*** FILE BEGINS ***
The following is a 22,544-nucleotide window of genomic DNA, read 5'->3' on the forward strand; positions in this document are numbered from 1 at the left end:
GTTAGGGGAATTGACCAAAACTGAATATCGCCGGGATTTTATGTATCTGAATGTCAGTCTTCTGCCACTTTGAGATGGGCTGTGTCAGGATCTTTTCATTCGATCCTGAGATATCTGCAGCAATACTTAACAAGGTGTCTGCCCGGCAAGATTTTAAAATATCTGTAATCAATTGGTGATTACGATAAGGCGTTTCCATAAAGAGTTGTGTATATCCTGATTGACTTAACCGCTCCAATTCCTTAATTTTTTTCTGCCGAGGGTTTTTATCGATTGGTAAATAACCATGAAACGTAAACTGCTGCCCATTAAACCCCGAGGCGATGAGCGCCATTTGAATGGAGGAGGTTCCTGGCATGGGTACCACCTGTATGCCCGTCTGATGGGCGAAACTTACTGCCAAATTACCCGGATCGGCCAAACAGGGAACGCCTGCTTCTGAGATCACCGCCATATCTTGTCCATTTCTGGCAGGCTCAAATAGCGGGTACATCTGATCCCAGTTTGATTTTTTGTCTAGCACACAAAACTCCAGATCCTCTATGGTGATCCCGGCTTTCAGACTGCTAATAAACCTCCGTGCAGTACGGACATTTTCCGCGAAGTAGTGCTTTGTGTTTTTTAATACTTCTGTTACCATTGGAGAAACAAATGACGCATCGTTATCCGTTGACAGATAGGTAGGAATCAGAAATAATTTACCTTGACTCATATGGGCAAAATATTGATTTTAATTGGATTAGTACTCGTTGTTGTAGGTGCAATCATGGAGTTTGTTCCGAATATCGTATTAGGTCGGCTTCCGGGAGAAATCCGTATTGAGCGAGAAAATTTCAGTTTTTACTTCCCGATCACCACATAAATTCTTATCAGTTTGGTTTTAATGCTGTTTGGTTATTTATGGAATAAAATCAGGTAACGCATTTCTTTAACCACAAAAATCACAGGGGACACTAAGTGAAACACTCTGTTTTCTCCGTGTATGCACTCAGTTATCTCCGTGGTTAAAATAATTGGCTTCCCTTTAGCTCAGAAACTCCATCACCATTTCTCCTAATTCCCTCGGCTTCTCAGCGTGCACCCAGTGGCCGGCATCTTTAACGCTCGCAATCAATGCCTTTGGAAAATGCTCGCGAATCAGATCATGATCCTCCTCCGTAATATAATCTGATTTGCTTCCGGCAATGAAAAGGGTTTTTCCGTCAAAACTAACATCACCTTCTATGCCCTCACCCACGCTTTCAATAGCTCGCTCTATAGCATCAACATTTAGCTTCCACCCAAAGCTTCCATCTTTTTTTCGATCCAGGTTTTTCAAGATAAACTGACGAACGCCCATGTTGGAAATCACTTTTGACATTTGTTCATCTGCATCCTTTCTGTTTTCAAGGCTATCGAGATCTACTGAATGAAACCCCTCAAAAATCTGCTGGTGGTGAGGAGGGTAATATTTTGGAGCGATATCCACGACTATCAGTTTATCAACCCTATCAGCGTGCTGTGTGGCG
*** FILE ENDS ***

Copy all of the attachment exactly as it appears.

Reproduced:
The following is a 22,544-nucleotide window of genomic DNA, read 5'->3' on the forward strand; positions in this document are numbered from 1 at the left end:
GTTAGGGGAATTGACCAAAACTGAATATCGCCGGGATTTTATGTATCTGAATGTCAGTCTTCTGCCACTTTGAGATGGGCTGTGTCAGGATCTTTTCATTCGATCCTGAGATATCTGCAGCAATACTTAACAAGGTGTCTGCCCGGCAAGATTTTAAAATATCTGTAATCAATTGGTGATTACGATAAGGCGTTTCCATAAAGAGTTGTGTATATCCTGATTGACTTAACCGCTCCAATTCCTTAATTTTTTTCTGCCGAGGGTTTTTATCGATTGGTAAATAACCATGAAACGTAAACTGCTGCCCATTAAACCCCGAGGCGATGAGCGCCATTTGAATGGAGGAGGTTCCTGGCATGGGTACCACCTGTATGCCCGTCTGATGGGCGAAACTTACTGCCAAATTACCCGGATCGGCCAAACAGGGAACGCCTGCTTCTGAGATCACCGCCATATCTTGTCCATTTCTGGCAGGCTCAAATAGCGGGTACATCTGATCCCAGTTTGATTTTTTGTCTAGCACACAAAACTCCAGATCCTCTATGGTGATCCCGGCTTTCAGACTGCTAATAAACCTCCGTGCAGTACGGACATTTTCCGCGAAGTAGTGCTTTGTGTTTTTTAATACTTCTGTTACCATTGGAGAAACAAATGACGCATCGTTATCCGTTGACAGATAGGTAGGAATCAGAAATAATTTACCTTGACTCATATGGGCAAAATATTGATTTTAATTGGATTAGTACTCGTTGTTGTAGGTGCAATCATGGAGTTTGTTCCGAATATCGTATTAGGTCGGCTTCCGGGAGAAATCCGTATTGAGCGAGAAAATTTCAGTTTTTACTTCCCGATCACCACATAAATTCTTATCAGTTTGGTTTTAATGCTGTTTGGTTATTTATGGAATAAAATCAGGTAACGCATTTCTTTAACCACAAAAATCACAGGGGACACTAAGTGAAACACTCTGTTTTCTCCGTGTATGCACTCAGTTATCTCCGTGGTTAAAATAATTGGCTTCCCTTTAGCTCAGAAACTCCATCACCATTTCTCCTAATTCCCTCGGCTTCTCAGCGTGCACCCAGTGGCCGGCATCTTTAACGCTCGCAATCAATGCCTTTGGAAAATGCTCGCGAATCAGATCATGATCCTCCTCCGTAATATAATCTGATTTGCTTCCGGCAATGAAAAGGGTTTTTCCGTCAAAACTAACATCACCTTCTATGCCCTCACCCACGCTTTCAATAGCTCGCTCTATAGCATCAACATTTAGCTTCCACCCAAAGCTTCCATCTTTTTTTCGATCCAGGTTTTTCAAGATAAACTGACGAACGCCCATGTTGGAAATCACTTTTGACATTTGTTCATCTGCATCCTTTCTGTTTTCAAGGCTATCGAGATCTACTGAATGAAACCCCTCAAAAATCTGCTGGTGGTGAGGAGGGTAATATTTTGGAGCGATATCCACGACTATCAGTTTATCAACCCTATCAGCGTGCTGTGTGGCG